As a South Dakotan, hibernation is a given for all ants that we find(i wish it was a given for humans too but oh well). This year i realized that due to the quantity of queens that i caught, buying a simple cheap fridge was not going to work. And, being the cheap person that i am and not wanting to purchase a larger one, i decided to create my own with a Peltier unit. Needless to say, although it worked, the Peltier unit i bought was not designed well(because it was cheap )enough to regulate the temperature down to the levels i wanted(only about 50 degrees F) and also i need to find some way to fix condensation freezing on the unit itself. Anyway, I digress. basically my ants did not have a proper hibernation this year, but that is not the point of this topic. Upon pulling my ants out of their Peltier chamber, i discovered, to my pleasure, that all of my main colonies were doing great! With the exception of the die off of most of the workers of one of my crematogaster colonies(my fault for not feeding them more before hibernation), i was in a relatively good mood. Then i pulled out my two myrmica queens, and found a 100% mortality rate. I can literally not keep these queens alive. My thought was because the hibernatin was not down to proper levels, they stayed active and died from lack of food but who knows. Seriously someone needs to write a guide on this genius. Next i unpacked my Lasius brevicornis colonies, and found a 0% mortality rate among them, although it appears that this species is particularly sensitive to mold as i noted an inverse relationship between the number of eggs and the mold on the cotton of their tube. I would love some clarification as to L. brevicornis rearing conditions if anyone has any experience. I also noted that a singular colony had actually reared a worker during hibernation that had died due to lack of me seeing it and feeding it(because they were supposed to be hibernating ) which appears to support the idea that brevicornis do not require hibernation to raise nanitics, or can do so before winter depending on the year. However, i noted that only one of my six three-queen colonies had any brood above the egg stage. Next i removed my Lasius neoniger colonies. Here, there was about a 20% mortality rate, probably due to infertility, although i cannot be positive. At any rate, this is the first time i have gotten these queens to have eggs, which confirms the fact that L. neoniger in northern regions probably need hibernation before rearing nanitics(although there may be exceptions or confusions with L. americanus i need to sort out). From what i have noticed, these ants do not have any preference between substrate or not, although it appears that they are very sensative to light, as the queens that were near my window immediately ate their eggs after coming out of "hibernation" due to the presence of light(because i was dumb and forgot to cover them ). Finally, i unearthed my parasitic lasius(aphidicola, claviger, interjectus). Here i found a mortality rate of 100%. I have a couple of thoughts about this and would like some advice as to what i can do better in the future to raise these tricky ants. Firstly, we can rule out that hibernation killed them as all of my other ants are alive. Here are my theories. (1) because this was not a true hibernation, perhaps they lost the will to live due to not being able to escape and find a host colony. (2) they were just being usual parasitic lasius and died for no reason(unlikely as i had over 60 queens) (3) perhaps(also unlikely) they were not mated as most of them were caught with wings(i know not positive indicator) and the day had been windy, and no males were ever found, so perhaps mating did not go as well as planned. At any rate, i would love to hear formiculture's opinions and/or advice as to what i can do better in the future!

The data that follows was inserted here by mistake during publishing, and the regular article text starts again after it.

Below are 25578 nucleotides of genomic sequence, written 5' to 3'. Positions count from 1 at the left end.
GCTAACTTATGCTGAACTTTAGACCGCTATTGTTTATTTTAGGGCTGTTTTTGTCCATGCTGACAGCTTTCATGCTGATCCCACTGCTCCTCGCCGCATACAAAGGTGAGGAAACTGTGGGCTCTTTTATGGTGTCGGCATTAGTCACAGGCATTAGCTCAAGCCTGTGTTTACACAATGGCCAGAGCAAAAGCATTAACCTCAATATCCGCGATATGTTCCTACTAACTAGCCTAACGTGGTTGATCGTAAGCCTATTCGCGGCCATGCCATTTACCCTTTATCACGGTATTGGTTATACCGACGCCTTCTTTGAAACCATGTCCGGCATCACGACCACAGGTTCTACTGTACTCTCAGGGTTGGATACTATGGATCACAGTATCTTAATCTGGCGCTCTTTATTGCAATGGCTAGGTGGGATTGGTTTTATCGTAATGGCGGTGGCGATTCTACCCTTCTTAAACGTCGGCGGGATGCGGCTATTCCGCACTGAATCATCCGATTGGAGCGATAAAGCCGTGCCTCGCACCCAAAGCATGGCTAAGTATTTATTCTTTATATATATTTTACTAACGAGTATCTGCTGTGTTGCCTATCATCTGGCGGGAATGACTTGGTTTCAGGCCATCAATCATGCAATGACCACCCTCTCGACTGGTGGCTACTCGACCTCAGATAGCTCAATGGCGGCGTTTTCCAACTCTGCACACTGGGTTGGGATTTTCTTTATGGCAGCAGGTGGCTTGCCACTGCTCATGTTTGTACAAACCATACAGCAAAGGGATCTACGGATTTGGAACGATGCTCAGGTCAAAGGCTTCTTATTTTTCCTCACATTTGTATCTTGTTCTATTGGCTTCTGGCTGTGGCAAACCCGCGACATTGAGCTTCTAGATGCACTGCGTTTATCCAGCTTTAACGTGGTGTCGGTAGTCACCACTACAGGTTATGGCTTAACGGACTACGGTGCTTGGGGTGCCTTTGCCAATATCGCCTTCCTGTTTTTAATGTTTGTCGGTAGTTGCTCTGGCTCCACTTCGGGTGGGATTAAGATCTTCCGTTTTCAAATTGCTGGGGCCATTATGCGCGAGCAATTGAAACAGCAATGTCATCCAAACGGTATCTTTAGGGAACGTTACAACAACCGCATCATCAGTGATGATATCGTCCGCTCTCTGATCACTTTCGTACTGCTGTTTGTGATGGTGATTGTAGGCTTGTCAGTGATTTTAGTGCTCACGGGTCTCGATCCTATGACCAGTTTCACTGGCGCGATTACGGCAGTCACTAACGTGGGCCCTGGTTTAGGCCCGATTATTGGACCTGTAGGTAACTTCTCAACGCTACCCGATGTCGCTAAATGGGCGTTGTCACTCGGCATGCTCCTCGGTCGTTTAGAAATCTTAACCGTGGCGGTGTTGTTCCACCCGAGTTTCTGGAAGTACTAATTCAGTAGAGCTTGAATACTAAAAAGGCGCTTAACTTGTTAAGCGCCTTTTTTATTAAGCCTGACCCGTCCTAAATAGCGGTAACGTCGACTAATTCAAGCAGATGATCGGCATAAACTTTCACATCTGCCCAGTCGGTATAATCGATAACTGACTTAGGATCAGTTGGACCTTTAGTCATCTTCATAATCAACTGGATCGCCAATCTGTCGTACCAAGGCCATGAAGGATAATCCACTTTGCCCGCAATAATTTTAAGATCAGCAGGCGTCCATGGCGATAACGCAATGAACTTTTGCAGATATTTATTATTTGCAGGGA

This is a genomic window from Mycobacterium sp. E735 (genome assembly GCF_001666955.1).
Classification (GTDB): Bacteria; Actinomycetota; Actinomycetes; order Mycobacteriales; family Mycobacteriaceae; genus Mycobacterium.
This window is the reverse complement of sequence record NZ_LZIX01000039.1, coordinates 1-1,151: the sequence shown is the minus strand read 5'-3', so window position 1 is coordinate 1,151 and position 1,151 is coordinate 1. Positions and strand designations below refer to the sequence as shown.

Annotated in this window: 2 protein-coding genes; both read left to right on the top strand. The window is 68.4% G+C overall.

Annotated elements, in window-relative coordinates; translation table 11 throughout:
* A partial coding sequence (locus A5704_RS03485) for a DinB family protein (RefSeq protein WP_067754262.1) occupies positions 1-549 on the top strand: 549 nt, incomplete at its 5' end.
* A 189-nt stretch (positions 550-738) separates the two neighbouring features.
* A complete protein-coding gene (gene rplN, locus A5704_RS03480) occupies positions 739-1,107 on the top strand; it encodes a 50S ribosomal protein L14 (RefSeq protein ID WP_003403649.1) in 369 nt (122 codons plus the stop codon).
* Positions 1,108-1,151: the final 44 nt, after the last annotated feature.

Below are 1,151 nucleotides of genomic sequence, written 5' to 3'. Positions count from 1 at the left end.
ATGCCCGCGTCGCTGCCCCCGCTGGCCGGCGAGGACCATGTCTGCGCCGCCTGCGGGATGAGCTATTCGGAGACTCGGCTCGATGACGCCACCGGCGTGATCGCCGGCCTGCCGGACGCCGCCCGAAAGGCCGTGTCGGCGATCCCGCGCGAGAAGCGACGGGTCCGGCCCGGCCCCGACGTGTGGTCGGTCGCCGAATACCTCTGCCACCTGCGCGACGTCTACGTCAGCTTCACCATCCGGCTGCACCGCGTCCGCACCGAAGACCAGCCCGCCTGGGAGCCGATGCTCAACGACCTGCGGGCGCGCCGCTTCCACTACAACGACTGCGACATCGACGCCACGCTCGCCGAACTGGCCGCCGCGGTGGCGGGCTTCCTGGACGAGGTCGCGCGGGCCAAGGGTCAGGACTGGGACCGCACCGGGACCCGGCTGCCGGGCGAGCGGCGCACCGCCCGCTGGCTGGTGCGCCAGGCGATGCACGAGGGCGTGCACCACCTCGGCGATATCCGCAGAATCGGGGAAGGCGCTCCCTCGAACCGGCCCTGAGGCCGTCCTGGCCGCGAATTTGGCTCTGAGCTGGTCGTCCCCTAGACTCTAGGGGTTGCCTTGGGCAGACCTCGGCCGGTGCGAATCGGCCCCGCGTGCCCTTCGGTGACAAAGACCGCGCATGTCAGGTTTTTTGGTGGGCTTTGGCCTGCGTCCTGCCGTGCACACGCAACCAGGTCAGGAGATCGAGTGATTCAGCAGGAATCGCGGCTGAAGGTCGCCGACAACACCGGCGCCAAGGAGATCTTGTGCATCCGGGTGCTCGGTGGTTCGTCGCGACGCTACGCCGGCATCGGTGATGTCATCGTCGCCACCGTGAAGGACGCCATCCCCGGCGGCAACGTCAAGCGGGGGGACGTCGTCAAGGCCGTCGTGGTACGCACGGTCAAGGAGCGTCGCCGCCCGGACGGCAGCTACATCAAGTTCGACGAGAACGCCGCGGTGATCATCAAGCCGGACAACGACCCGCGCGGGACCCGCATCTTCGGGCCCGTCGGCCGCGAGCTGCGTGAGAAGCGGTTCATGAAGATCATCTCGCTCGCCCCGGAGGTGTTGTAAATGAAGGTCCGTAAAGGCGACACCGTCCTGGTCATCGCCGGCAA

Edited by Ants_Dakota, April 7 2023 - 5:41 PM.